Essentially this is gambling disguised as training. If there is no real information advantage between traders because everyone has the same access on their respective platforms then the difference comes from your different levels of capital and the time you put in to ensure that you don’t end up with an informational disadvantage.

Those with larger amounts of capital (institutional investors) will be able to stay in the game much longer than a retail investor and so while there may be temporary “wins”, on a long enough timeline the trend is towards substantial losses.

There are many people in T&T who are faced with more challenging economic circumstances and may be seduced by the allure of being trained to trade. Some, on account of job losses, may even be acquiring lump sums and may choose to direct those funds in these endeavours. You should know that despite all that is presented to you in the form of a sales pitch the odds are against you succeeding.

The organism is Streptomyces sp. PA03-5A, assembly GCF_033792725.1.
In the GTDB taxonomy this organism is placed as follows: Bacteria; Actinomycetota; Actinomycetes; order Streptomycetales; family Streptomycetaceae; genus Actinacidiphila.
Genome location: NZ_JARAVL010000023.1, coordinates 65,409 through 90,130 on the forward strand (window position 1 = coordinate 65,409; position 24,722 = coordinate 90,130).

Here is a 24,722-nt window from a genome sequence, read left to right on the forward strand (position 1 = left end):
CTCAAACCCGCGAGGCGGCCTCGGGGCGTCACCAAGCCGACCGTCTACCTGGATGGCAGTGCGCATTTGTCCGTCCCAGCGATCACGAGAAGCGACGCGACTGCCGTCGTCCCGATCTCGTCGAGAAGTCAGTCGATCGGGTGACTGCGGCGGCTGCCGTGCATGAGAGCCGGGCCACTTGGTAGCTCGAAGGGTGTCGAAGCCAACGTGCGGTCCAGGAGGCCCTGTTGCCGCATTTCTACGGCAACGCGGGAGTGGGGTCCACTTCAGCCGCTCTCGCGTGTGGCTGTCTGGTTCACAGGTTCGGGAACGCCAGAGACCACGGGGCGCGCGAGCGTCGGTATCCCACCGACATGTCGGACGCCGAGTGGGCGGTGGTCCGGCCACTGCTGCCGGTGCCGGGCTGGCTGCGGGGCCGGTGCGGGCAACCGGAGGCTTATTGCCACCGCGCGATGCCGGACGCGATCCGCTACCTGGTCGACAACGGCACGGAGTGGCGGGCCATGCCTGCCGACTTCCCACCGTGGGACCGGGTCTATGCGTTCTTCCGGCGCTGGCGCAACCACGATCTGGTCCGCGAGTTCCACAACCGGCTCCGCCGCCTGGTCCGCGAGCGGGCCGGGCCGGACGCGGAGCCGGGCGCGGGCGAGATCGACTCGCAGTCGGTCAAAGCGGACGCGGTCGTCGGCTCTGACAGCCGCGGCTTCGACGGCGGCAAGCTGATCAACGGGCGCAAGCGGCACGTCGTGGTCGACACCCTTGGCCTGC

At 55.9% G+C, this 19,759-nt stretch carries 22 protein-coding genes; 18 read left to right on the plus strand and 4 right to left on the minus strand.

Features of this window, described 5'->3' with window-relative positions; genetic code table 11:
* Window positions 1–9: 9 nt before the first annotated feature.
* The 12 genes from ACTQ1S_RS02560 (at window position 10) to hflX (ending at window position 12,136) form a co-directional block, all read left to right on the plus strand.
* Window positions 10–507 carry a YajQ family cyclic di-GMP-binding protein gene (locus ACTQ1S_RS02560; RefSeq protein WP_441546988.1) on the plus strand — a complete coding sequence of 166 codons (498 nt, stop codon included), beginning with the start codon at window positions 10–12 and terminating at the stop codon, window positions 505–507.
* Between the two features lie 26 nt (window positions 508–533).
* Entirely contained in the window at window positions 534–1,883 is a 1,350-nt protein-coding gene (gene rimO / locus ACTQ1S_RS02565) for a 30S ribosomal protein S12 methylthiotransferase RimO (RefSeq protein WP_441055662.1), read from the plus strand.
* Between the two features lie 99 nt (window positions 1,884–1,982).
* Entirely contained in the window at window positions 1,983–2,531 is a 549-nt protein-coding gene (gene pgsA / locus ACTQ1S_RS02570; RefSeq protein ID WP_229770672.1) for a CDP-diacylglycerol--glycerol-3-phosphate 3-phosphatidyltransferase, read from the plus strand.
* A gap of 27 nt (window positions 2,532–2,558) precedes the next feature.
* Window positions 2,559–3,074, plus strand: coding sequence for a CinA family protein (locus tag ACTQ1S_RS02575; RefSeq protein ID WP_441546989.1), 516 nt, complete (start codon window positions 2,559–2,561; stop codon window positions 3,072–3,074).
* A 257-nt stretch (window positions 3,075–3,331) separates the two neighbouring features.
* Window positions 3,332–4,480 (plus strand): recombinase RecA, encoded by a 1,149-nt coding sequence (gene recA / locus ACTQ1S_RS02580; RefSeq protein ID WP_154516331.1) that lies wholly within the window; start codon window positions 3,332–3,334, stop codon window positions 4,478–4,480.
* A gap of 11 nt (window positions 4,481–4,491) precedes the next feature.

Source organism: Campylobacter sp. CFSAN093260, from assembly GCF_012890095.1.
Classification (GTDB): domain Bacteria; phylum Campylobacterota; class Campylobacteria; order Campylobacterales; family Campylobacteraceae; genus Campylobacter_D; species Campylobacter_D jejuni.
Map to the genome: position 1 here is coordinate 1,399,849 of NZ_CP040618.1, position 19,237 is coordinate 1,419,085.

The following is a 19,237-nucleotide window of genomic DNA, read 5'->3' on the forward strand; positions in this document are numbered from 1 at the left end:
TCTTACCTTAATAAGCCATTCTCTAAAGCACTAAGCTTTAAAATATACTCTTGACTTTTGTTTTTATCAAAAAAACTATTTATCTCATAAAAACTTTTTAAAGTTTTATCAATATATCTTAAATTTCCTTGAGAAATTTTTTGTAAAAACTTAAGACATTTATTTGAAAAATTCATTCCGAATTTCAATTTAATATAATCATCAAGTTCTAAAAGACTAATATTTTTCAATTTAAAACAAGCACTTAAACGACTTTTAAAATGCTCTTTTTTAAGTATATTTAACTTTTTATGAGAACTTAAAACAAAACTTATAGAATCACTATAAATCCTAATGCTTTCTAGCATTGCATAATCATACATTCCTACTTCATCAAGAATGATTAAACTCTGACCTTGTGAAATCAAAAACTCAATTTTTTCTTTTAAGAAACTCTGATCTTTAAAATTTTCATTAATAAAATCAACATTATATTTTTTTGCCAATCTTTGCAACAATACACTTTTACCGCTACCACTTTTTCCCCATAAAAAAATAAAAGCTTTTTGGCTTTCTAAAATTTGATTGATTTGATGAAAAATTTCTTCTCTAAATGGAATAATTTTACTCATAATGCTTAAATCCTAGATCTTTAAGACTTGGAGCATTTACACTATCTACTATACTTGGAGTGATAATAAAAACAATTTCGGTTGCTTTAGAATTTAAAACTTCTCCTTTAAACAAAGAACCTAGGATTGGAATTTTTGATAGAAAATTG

In the end you will likely be told that it was your lack of effort or understanding that brought about the negative results and that would be an even worse position to be in emotionally after much of your hard earned funds have been effectively gambled away.

Just google the term “forex fraud” and see what comes up. Match the similarities to what is written to what is being presented to you. Then decide for yourselves. The greatest investor ever and the most successful businesses have gone the route of getting rich slow. If you think you can defy those odds then good luck. If anyone offering any type of financial advice speaks from the perspective of getting rich quickly, easily or through some type of hack then my financial advice to you is to be very cautious about your next steps—maybe even seek out a different financial adviser.